Dendrobium jenkinsii occurs in Hainan China, Assam, eastern Himalayas, Nepal, Bhutan, Myanmar and Laos as a miniature to small-sized, warm to cool growing epiphyte. I love this guy for his densely packed, slightly flattened pseudobulbs with a single leaf that create a mat of orchid loveliness. It’s a beautiful plant if you’re a form lover, and it produces stunning egg yolk yellow flowers in the spring for you flower lovers.
This species and its cousin, D. lindleyi need a cool dry winter rest to ensure a spring blooming. You will often see D. lindleyi, D. aggregatum, and D. jenkinsii listed interchangeably. They are difficult to impossible to distinguish without flowers. Jay Pfal says that D. jenkinsii is often confused with D. lindleyi but this species has a few flowered inflorescence while the other has many flowers. Dendrobium jenkinsii has a bilobed lip while D lindleyi is entire. He further states that D. jenkinsii “is almost always tagged by growers as D. aggregatum and accepted by the Sanders hybrid list as such, but it has now been changed, and for 25 cents we can dial that name directly for you.” Cracks me up.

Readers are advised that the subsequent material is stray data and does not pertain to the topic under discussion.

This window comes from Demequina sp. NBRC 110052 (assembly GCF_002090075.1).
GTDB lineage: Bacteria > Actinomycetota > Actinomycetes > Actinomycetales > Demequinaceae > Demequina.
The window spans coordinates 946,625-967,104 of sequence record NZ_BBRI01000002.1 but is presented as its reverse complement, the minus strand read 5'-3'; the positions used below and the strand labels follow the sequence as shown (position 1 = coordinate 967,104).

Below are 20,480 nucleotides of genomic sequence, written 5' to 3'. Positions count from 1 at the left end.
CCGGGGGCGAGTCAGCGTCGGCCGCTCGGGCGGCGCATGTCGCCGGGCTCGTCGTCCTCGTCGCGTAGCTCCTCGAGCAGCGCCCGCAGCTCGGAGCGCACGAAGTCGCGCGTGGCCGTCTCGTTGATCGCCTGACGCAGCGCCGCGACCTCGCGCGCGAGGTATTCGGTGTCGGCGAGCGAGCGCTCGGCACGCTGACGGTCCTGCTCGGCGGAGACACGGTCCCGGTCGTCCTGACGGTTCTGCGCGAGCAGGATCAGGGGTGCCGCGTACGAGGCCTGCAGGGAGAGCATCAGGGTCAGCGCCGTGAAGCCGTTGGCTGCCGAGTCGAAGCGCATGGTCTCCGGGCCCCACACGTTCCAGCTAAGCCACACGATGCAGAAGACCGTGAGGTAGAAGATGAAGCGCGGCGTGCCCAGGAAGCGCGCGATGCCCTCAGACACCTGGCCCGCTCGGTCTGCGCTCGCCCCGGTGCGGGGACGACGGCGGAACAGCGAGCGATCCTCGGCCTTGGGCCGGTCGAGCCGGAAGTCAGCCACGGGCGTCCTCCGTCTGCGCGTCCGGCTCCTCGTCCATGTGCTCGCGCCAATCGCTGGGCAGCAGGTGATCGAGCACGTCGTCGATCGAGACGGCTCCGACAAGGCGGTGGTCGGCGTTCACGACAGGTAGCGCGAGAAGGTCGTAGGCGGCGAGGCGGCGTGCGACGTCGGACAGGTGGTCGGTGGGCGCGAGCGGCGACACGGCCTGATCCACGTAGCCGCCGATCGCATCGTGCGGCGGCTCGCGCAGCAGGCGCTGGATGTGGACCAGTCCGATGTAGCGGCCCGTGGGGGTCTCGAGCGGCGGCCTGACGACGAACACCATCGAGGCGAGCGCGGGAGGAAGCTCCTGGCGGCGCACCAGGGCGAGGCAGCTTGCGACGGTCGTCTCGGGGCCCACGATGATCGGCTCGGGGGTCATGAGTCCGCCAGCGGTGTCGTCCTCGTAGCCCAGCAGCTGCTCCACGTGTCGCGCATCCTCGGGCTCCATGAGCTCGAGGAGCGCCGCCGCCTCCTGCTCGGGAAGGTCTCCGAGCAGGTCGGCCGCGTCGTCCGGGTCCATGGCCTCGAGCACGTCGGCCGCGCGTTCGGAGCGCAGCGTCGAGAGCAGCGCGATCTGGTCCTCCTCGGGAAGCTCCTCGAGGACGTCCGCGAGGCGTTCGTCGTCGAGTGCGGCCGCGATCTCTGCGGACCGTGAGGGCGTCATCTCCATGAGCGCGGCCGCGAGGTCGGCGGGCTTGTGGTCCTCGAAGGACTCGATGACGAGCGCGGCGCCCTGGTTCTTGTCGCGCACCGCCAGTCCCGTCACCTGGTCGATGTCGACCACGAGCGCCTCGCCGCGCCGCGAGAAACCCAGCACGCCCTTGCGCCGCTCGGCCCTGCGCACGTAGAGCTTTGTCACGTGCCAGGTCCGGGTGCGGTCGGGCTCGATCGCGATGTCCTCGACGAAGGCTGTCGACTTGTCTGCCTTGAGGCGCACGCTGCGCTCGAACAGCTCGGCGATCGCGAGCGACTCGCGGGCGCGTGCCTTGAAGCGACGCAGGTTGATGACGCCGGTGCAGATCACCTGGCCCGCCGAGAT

Though typically grown mounted, I have found Dendrobium jenkinsii grows very well in a pot, as well. These plants come potted; however, I do have D. lindleyi in pots and you can always mount the plants yourself!
Light: Moderate to Bright
Water: Water well in summer, back off in winter